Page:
Challenges Faced by Media Covering the Asia-Pacific: An Interview with David Robie

Challenges Faced by Media Covering the Asia-Pacific”, a Featured Interview of acclaimed journalist David Robie, has been announced for The 13th Asian Conference on Media, Communication & Film (MediAsia2022), which will be held alongside The 3rd Kyoto Conference on Arts, Media & Culture (KAMC2022), October 17–20, 2022.

To participate in MediAsia/KAMC2022 as an audience member, please register for the conference.

This plenary will also be available for IAFOR Members to view online. To find out more, please visit the IAFOR Membership page.



Abstract

Challenges Faced by Media Covering the Asia-Pacific: An Interview with David Robie

New Zealand journalist and academic David Robie has covered the Asia-Pacific region for international media for more than two decades. An advocate for media freedom in the Pacific region, he is the author of several books on South Pacific media and politics, including an account of the French bombing of the Greenpeace ship the Rainbow Warrior - which took place while he was on board. In 1994 he founded the journal Pacific Journalism Review examining media issues and communication in the South Pacific, Asia-Pacific, Australia and New Zealand. In this interview conducted by Mediasia organising committee member Dr Nasya Bahfen, Professor Robie discusses a surge of disinformation and the challenges it posed for journalists in the region as they covered the COVID-19 pandemic alongside a parallel 'infodemic' of fake news and hoaxes. He also explores the global climate emergency and the disproportionate impact it is having on the Asia-Pacific.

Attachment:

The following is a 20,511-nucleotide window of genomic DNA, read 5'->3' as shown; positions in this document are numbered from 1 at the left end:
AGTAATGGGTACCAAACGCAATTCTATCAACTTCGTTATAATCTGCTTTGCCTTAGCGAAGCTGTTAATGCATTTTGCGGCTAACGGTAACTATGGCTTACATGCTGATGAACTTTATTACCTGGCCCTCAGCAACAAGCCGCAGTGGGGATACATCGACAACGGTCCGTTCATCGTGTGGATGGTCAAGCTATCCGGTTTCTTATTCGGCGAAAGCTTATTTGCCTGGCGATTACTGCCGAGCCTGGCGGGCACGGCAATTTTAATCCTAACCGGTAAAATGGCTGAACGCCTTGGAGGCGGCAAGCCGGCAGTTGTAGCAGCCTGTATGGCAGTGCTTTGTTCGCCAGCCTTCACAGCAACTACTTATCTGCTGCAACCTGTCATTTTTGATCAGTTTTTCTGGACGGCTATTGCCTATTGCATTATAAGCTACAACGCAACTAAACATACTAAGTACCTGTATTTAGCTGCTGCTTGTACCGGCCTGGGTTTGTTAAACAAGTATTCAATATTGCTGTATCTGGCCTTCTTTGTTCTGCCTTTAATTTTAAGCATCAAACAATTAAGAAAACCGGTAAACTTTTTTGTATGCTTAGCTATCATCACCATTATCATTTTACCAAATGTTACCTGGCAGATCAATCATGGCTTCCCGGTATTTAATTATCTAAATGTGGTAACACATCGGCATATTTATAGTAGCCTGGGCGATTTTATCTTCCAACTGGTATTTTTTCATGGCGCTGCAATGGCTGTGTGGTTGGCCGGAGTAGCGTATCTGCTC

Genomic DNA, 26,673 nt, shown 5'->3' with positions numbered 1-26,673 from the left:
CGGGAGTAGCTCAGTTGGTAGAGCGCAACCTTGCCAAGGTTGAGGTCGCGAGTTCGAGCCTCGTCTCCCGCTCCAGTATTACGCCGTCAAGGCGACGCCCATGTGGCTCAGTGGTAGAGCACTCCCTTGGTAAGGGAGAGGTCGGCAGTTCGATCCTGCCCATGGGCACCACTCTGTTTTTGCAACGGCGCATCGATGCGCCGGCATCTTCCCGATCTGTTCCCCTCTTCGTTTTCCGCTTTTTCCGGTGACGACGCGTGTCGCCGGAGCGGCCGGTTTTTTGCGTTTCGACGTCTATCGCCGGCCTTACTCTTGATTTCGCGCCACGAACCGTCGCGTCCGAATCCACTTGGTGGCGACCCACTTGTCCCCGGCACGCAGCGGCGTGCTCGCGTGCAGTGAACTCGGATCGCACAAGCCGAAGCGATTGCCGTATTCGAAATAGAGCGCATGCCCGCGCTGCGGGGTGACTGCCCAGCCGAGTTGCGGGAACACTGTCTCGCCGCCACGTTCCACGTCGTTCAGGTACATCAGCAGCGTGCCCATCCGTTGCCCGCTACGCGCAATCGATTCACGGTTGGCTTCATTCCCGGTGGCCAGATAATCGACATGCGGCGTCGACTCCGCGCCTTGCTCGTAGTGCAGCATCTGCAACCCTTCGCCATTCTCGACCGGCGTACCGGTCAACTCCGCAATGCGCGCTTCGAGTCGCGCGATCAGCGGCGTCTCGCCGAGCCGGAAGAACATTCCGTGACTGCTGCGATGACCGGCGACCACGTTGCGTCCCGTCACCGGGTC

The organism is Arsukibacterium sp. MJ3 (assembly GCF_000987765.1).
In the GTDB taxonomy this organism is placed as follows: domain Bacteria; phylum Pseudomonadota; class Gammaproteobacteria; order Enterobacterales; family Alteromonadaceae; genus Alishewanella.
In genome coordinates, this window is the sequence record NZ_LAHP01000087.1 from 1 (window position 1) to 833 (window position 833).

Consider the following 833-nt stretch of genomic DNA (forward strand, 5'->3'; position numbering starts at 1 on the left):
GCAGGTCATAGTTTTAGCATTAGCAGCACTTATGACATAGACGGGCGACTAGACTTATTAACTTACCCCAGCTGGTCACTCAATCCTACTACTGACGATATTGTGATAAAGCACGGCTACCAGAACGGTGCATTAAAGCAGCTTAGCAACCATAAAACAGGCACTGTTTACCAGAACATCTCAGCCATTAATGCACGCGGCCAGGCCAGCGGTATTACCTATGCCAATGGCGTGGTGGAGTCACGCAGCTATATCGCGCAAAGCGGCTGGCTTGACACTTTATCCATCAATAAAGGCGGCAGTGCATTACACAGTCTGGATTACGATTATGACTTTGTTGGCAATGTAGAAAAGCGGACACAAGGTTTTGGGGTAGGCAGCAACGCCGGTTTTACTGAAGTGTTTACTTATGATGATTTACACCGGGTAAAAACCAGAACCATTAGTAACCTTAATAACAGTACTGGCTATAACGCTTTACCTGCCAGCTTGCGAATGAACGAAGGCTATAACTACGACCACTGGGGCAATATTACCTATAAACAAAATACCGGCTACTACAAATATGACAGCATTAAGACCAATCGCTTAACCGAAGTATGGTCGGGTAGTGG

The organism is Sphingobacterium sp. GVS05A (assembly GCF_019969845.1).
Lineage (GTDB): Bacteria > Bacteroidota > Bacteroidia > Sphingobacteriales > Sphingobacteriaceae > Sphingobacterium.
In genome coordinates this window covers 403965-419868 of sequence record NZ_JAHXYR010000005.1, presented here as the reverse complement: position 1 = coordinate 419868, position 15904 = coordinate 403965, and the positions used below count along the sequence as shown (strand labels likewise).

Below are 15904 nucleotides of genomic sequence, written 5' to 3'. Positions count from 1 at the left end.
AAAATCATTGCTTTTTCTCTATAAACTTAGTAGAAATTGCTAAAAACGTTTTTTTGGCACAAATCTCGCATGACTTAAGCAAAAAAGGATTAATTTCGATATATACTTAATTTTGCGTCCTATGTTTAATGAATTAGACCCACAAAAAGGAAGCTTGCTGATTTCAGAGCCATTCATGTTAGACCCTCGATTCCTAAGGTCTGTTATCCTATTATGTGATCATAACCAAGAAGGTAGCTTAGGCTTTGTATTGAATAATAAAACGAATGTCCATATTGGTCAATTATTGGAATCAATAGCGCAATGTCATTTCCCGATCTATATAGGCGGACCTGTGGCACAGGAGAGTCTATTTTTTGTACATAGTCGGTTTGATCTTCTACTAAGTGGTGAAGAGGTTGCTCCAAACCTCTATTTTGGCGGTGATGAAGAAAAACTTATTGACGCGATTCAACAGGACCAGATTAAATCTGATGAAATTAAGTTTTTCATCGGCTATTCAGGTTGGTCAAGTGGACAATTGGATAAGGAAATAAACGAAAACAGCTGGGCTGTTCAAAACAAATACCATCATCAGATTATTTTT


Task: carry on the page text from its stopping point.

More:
Speaker Biography

David Robie
Auckland University of Technology, New Zealand

David RobieDavid Robie is the editor and publisher of Asia Pacific Report and founding director of the Pacific Media Centre at Auckland University of Technology (where he recently retired as Professor of Communication and Pacific Journalism), and a journalist of more than 40 years covering the Asia-Pacific region. He has reported on post-colonial coups, indigenous struggles for independence, environmental issues, and international development. He is the author of several books on South Pacific media and politics including Eyes of Fire: The Last Voyage of the Rainbow Warrior, The Pacific Journalist: A Practical Guide, and Don't Spoil My Beautiful Face: Media, Mayhem and Human Rights in the Pacific.


Nasya Bahfen
La Trobe University, Australia

Nasya BahfenNasya is a former journalist whose research looks at the intersections of new media, sport and diversity. She runs the Masters in Journalism at La Trobe University where she is a researcher with the Centre for Sport and Social Impact. Nasya teaches journalism and sports journalism and is also the postgraduate research coordinator for media (looking after Masters by Research and PhD students in journalism and communications).

Her previous academic work includes how race is framed in Australian journalism through sport, interview choice among young journalism students covering diversity, the incorporation of social media in journalism education, and internet use by southeast Asian and Australian Muslim youth. Her recent co-authored book (on the back of an Australian Research Council grant) explores building resilience among Jewish, Muslim, and other culturally diverse groups targeted in cyber racism, while another recent project compared social media use among Muslim students in Melbourne and New York city where she was a visiting scholar with NYU’s Center for Religion and Media.

She has a PhD in the sociology of the media and worked as a reporter and producer for fifteen years at Australian public broadcasters SBS and ABC. Her writing and commentary on sport and diversity has been published in places such as Melbourne’s Age and New Daily newspapers, the Jakarta Globe, the Straits Times, and the Brunei Times. She’s also produced hour long radio documentaries for ABC Radio National and ABC Grandstand Digital.



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